As Rich as…Who?
This week’s reading centers on Koraḥ, the Levite leader who sought to foment a revolution against Moses and Aaron. Ultimately, Koraḥ went down in defeat—quite literally! The Torah reports that the earth “opened its mouth and swallowed them [Koraḥ and his allies], along with their households and everyone connected with Koraḥ and all the possessions—they and all that they had—went down to Sheol alive. Then the earth closed over them and they disappeared from the midst of the congregation” (Num 16:32-33).
In modern terms, this sounds like an earthquake. The earth just opened its mouth and swallowed the rebels whole, so that nothing was left of them. They themselves, their families and their households simply disappeared and were never seen again.
One thing that struck ancient interpreters about this account was the mention of Koraḥ’s possessions. It’s not clear where a recently liberated slave might have accumulated enough material wealth for the Torah to have made special mention of it. Perhaps Koraḥ had been uniquely successful in persuading his Egyptian neighbors to “lend” him gold and silver and other goods at the time of the exodus. Or perhaps he was just a skinflint; while everyone else was contributing all they could to the building of the tabernacle (mishkan), perhaps Koraḥ held on to all that he had, and this is what made him so rich. If so, then the Torah then specifically mentioned the loss of his possessions as a kind of object lesson: be generous to your fellow human beings while you can, because you never know what ultimately will become of your wealth.
There was another biblical text that stressed the same point, Psalm 49. It is all about the vanity of the blind accumulation of things, and the way some people seem to think that their riches will ultimately bring them victory over death itself:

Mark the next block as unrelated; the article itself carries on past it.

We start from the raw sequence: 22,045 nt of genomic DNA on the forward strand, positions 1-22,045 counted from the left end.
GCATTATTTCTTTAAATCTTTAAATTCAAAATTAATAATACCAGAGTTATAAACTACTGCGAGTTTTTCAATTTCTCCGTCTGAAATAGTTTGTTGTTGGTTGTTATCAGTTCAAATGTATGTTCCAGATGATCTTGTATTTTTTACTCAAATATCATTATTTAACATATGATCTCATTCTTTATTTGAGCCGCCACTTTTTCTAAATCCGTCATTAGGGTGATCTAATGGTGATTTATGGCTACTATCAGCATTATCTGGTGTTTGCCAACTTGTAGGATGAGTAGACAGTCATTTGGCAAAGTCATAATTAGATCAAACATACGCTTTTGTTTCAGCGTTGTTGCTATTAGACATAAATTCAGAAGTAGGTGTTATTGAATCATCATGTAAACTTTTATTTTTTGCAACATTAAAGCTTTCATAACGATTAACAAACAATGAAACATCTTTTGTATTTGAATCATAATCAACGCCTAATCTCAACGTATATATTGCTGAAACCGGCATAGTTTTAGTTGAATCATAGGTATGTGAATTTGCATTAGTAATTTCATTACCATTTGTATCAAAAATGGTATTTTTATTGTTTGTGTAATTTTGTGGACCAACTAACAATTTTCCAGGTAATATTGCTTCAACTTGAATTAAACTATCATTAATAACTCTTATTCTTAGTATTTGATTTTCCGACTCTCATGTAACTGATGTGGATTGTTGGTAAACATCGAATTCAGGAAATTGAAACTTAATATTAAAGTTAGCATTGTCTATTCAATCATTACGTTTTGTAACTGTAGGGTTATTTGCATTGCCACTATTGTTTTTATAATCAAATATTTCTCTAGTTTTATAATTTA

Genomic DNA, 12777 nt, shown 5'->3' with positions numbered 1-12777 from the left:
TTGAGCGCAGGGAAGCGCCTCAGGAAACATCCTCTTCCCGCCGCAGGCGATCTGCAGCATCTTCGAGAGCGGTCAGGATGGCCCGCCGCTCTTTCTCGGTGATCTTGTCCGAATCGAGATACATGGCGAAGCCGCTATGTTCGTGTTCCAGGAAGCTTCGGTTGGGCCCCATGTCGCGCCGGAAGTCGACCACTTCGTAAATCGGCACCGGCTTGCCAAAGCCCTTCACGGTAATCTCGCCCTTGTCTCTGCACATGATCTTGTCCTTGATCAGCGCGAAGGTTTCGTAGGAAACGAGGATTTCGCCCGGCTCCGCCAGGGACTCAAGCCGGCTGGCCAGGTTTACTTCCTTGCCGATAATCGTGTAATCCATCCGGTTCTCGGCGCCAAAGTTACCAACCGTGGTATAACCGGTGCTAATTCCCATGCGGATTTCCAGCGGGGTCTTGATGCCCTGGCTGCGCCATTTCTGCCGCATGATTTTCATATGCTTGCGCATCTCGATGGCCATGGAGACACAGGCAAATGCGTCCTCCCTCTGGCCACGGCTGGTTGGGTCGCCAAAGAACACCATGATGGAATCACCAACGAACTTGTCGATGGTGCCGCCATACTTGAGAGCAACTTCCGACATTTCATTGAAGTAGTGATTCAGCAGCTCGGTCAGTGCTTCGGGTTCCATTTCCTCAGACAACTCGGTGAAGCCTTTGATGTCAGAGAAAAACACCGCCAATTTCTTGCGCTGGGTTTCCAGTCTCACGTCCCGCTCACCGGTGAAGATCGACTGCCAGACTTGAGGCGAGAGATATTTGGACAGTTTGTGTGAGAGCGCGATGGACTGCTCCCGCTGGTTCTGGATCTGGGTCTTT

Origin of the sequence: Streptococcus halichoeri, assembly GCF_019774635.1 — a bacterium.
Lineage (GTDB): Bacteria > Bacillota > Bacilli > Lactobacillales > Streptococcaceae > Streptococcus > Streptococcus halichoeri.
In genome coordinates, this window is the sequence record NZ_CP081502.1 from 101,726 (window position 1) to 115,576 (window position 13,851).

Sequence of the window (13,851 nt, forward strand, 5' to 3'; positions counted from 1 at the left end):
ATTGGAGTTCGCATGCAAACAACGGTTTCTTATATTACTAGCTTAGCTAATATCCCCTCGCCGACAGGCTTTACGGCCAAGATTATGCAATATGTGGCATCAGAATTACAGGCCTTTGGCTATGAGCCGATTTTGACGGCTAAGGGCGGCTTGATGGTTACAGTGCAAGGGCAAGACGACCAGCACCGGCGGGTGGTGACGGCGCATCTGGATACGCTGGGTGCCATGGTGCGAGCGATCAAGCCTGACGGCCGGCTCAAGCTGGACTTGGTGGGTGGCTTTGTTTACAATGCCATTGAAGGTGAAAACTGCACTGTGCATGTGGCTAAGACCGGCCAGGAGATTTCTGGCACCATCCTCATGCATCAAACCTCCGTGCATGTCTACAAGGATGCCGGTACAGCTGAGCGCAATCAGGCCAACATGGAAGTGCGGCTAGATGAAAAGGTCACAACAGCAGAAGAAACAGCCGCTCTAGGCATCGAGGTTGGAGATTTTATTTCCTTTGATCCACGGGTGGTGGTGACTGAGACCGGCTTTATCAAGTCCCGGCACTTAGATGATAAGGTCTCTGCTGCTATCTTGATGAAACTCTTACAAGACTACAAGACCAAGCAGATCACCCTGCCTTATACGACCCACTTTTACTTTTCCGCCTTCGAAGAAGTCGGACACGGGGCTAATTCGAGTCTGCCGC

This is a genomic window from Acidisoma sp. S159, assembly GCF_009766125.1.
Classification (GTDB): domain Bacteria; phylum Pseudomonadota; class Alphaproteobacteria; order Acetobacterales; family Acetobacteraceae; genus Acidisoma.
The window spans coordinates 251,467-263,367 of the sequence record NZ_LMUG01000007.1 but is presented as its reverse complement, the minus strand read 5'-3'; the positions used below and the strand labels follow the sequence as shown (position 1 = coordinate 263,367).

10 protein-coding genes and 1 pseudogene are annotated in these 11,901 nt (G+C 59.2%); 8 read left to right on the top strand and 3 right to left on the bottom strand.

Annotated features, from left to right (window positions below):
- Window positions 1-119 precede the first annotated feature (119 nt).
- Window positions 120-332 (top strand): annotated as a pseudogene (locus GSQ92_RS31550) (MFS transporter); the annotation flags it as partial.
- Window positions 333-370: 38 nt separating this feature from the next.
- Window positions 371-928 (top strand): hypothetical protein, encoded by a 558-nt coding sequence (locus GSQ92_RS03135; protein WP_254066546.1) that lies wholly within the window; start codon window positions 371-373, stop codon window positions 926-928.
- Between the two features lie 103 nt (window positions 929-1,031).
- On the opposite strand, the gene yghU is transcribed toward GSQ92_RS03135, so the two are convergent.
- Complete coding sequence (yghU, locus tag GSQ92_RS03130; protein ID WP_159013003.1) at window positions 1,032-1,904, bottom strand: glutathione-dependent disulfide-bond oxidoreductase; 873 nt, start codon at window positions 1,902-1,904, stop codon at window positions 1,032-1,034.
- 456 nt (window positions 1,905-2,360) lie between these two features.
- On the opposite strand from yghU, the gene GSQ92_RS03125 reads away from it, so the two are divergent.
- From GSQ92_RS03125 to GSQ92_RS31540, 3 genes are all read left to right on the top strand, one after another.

Why should I fear in time of trouble, when the harm of my enemies is all around me—
people who put their trust in their riches and glory in all that they own?
No, money can’t buy a way out, or provide God with payment of ransom,
allowing someone to go on forever and save him from seeing the grave…
So pay no mind when someone is rich and the worth of his household grows great.
When he dies he won’t get to keep it; his glory won’t follow him down. (Ps 49:6-10, 17-18)
This almost sounds as if it is talking about the story of Koraḥ—and perhaps it is. As is well known, many of the Psalms contain headings that connect them to a particular person or persons. Psalm 49 begins with such a heading: it says “a psalm of the sons of Koraḥ.” Read in this context, it seems to be describing the patriarch of the Koraḥ clan, and specifically the fact that his household and his riches quite literally “went down” with him into the earth’s “mouth” and disappeared from sight.
But if his household—which seems to mean his whole family—went down with him in this episode, who are the “sons of Koraḥ” mentioned in the heading of this psalm—weren’t they all dead? Apparently, an exception was made in their case, as the Torah goes on to specify in a later mention of these events:
The earth opened its mouth and swallowed up [the rebels] along with Koraḥ…and they became an example. However, the sons of Koraḥ did not die” (Num 26:10-11)